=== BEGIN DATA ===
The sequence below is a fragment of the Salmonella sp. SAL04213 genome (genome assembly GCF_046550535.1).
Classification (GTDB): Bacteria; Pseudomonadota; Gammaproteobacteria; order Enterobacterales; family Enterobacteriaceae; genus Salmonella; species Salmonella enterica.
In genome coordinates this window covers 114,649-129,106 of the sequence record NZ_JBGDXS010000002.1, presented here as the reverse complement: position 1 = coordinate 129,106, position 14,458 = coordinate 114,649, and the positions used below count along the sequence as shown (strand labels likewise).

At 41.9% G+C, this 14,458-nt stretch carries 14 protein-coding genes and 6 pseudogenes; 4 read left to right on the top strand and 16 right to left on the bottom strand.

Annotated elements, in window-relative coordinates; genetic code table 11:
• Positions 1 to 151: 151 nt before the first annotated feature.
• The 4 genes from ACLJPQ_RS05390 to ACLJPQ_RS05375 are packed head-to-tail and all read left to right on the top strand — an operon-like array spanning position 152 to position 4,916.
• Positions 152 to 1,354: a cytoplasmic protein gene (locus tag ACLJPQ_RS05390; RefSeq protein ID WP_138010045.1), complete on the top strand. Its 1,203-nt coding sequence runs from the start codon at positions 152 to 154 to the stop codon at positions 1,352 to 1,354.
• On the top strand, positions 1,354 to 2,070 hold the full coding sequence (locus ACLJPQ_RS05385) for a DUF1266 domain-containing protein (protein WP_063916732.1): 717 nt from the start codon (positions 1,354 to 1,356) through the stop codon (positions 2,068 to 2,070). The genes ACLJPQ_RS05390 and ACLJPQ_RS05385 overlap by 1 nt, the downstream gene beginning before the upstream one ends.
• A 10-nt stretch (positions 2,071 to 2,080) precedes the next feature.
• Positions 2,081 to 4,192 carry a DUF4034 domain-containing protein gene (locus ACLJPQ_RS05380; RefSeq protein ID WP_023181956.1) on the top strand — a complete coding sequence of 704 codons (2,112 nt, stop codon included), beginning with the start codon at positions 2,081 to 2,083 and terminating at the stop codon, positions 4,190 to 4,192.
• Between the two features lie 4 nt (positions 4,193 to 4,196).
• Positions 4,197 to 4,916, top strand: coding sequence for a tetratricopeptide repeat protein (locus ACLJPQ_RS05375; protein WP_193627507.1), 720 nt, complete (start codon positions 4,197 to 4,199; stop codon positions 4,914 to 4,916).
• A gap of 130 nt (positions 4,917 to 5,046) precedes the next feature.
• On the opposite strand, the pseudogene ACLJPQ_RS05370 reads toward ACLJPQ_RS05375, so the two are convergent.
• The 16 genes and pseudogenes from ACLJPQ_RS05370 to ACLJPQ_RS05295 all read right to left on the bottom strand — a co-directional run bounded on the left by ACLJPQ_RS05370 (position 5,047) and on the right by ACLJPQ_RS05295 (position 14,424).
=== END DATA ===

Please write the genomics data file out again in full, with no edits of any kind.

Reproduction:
The sequence below is a fragment of the Salmonella sp. SAL04213 genome (genome assembly GCF_046550535.1).
Classification (GTDB): Bacteria; Pseudomonadota; Gammaproteobacteria; order Enterobacterales; family Enterobacteriaceae; genus Salmonella; species Salmonella enterica.
In genome coordinates this window covers 114,649-129,106 of the sequence record NZ_JBGDXS010000002.1, presented here as the reverse complement: position 1 = coordinate 129,106, position 14,458 = coordinate 114,649, and the positions used below count along the sequence as shown (strand labels likewise).

At 41.9% G+C, this 14,458-nt stretch carries 14 protein-coding genes and 6 pseudogenes; 4 read left to right on the top strand and 16 right to left on the bottom strand.

Annotated elements, in window-relative coordinates; genetic code table 11:
• Positions 1 to 151: 151 nt before the first annotated feature.
• The 4 genes from ACLJPQ_RS05390 to ACLJPQ_RS05375 are packed head-to-tail and all read left to right on the top strand — an operon-like array spanning position 152 to position 4,916.
• Positions 152 to 1,354: a cytoplasmic protein gene (locus tag ACLJPQ_RS05390; RefSeq protein ID WP_138010045.1), complete on the top strand. Its 1,203-nt coding sequence runs from the start codon at positions 152 to 154 to the stop codon at positions 1,352 to 1,354.
• On the top strand, positions 1,354 to 2,070 hold the full coding sequence (locus ACLJPQ_RS05385) for a DUF1266 domain-containing protein (protein WP_063916732.1): 717 nt from the start codon (positions 1,354 to 1,356) through the stop codon (positions 2,068 to 2,070). The genes ACLJPQ_RS05390 and ACLJPQ_RS05385 overlap by 1 nt, the downstream gene beginning before the upstream one ends.
• A 10-nt stretch (positions 2,071 to 2,080) precedes the next feature.
• Positions 2,081 to 4,192 carry a DUF4034 domain-containing protein gene (locus ACLJPQ_RS05380; RefSeq protein ID WP_023181956.1) on the top strand — a complete coding sequence of 704 codons (2,112 nt, stop codon included), beginning with the start codon at positions 2,081 to 2,083 and terminating at the stop codon, positions 4,190 to 4,192.
• Between the two features lie 4 nt (positions 4,193 to 4,196).
• Positions 4,197 to 4,916, top strand: coding sequence for a tetratricopeptide repeat protein (locus ACLJPQ_RS05375; protein WP_193627507.1), 720 nt, complete (start codon positions 4,197 to 4,199; stop codon positions 4,914 to 4,916).
• A gap of 130 nt (positions 4,917 to 5,046) precedes the next feature.
• On the opposite strand, the pseudogene ACLJPQ_RS05370 reads toward ACLJPQ_RS05375, so the two are convergent.
• The 16 genes and pseudogenes from ACLJPQ_RS05370 to ACLJPQ_RS05295 all read right to left on the bottom strand — a co-directional run bounded on the left by ACLJPQ_RS05370 (position 5,047) and on the right by ACLJPQ_RS05295 (position 14,424).